“It’s also obvious, looking at the environment, that this is not the way to go.”
Currently, German law requires eggs to be sexed by day 7, but there is talk of pushing that up one day to address another possible issue: the question of if and when embryos feel pain. Eddy Decuypere, professor emeritus at the Catholic University of Leuven in Belgium, said the push for day-6 is unnecessary, though. During his talk at VIV Europe, he discussed the ethical questions around pain reception in embryos at the different stages of development.
There must be functional connectivity between the different parts of the brain in order for embryos to be conscious of pain, Decuypere pointed out. While embryos begin to show high rates of movement at day 15.5–16.5, no higher brain activity is present. By day 16.5–17.5, the first signs of higher-brain activation appear with decreasing movement rates as development progresses. By day 17.5–18, all embryos have higher brain activation, and by day 18–21, different brain patterns (waking, REM and NREM) begin to emerge.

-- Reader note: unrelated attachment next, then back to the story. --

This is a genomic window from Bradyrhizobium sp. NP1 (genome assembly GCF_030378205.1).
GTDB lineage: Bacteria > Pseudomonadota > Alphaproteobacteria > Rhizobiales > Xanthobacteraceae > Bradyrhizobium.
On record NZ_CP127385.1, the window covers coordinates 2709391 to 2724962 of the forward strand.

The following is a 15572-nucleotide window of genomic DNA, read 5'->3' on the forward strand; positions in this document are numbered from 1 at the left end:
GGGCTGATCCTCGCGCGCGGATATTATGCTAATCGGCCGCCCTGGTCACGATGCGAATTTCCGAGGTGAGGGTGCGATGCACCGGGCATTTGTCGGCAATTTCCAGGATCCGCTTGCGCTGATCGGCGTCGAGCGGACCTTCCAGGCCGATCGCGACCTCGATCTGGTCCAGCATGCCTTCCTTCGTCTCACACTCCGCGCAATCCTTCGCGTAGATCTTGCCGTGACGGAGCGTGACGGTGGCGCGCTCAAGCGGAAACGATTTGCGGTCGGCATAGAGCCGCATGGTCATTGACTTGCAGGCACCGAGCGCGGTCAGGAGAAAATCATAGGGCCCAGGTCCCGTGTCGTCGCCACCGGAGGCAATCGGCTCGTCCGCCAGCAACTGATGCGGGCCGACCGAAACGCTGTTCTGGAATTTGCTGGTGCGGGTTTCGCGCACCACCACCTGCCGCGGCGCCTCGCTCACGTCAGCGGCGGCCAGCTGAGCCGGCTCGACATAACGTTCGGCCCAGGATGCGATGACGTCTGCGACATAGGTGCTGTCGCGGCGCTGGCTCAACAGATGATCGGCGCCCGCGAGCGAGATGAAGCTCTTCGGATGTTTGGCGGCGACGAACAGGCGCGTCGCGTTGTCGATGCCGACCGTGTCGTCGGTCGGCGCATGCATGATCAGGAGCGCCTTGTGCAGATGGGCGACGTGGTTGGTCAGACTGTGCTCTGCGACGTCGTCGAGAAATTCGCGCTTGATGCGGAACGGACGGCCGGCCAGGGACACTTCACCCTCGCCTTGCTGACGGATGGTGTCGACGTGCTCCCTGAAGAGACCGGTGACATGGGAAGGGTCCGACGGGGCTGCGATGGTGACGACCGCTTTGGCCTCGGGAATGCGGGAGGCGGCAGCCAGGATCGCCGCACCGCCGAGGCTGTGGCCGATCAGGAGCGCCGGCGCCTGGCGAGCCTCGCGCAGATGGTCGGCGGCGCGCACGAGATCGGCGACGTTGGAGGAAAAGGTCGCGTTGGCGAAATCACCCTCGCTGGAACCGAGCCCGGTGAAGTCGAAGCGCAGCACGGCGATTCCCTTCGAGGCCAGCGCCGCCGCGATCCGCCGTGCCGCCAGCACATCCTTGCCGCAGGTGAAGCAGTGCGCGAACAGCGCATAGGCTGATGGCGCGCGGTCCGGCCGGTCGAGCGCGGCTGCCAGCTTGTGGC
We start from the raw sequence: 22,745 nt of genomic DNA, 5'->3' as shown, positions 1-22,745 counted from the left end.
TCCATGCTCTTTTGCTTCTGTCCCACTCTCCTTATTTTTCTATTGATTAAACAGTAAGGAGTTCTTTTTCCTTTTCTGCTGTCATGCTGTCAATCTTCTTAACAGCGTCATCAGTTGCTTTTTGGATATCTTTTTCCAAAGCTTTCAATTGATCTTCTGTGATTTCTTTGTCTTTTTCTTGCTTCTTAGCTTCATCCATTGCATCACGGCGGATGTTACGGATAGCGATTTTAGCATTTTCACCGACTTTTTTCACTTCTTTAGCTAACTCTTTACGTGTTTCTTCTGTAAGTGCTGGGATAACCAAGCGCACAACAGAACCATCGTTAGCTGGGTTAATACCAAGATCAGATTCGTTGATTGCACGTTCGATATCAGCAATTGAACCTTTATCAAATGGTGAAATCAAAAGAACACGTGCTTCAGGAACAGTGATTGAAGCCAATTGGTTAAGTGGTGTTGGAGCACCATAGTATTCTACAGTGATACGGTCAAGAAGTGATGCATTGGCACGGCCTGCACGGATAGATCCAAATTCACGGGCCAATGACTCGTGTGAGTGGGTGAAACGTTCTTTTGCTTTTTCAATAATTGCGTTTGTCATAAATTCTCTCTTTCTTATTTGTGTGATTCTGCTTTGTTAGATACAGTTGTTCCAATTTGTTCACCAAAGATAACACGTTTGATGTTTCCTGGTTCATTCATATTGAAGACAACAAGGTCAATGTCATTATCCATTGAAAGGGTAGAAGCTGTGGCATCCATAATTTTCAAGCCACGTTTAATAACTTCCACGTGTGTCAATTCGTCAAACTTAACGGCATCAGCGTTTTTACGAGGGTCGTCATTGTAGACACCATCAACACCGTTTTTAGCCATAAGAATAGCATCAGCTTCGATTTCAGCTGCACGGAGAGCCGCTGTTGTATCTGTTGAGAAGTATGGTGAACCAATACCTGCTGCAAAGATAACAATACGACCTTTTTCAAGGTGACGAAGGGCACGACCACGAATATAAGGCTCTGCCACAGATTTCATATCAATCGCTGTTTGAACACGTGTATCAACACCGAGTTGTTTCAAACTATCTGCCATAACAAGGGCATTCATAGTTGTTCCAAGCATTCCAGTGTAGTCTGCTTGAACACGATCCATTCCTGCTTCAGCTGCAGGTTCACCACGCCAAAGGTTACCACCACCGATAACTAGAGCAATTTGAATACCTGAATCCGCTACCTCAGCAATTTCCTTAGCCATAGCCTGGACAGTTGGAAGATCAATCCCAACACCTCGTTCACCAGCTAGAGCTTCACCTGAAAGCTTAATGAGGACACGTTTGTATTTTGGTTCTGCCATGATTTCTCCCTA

While German policymakers push producers towards day-6 sex determination, claiming it’s more ethical than, say, French legislation, which states in-ovo sexing must be done by day 14, the science seems to say otherwise.
“There is no exact date or hour, and it also depends on the criteria for pain perception used, but there seems to be scientific agreement to put it on day 13–15,” Decuypere said.
On the question of moving to earlier and earlier detection, Decuypere laughed. “Forget it. In my view, it’s marketing,” he said. “It’s marketing for companies, it’s marketing for politicians, but it has no scientific basis.”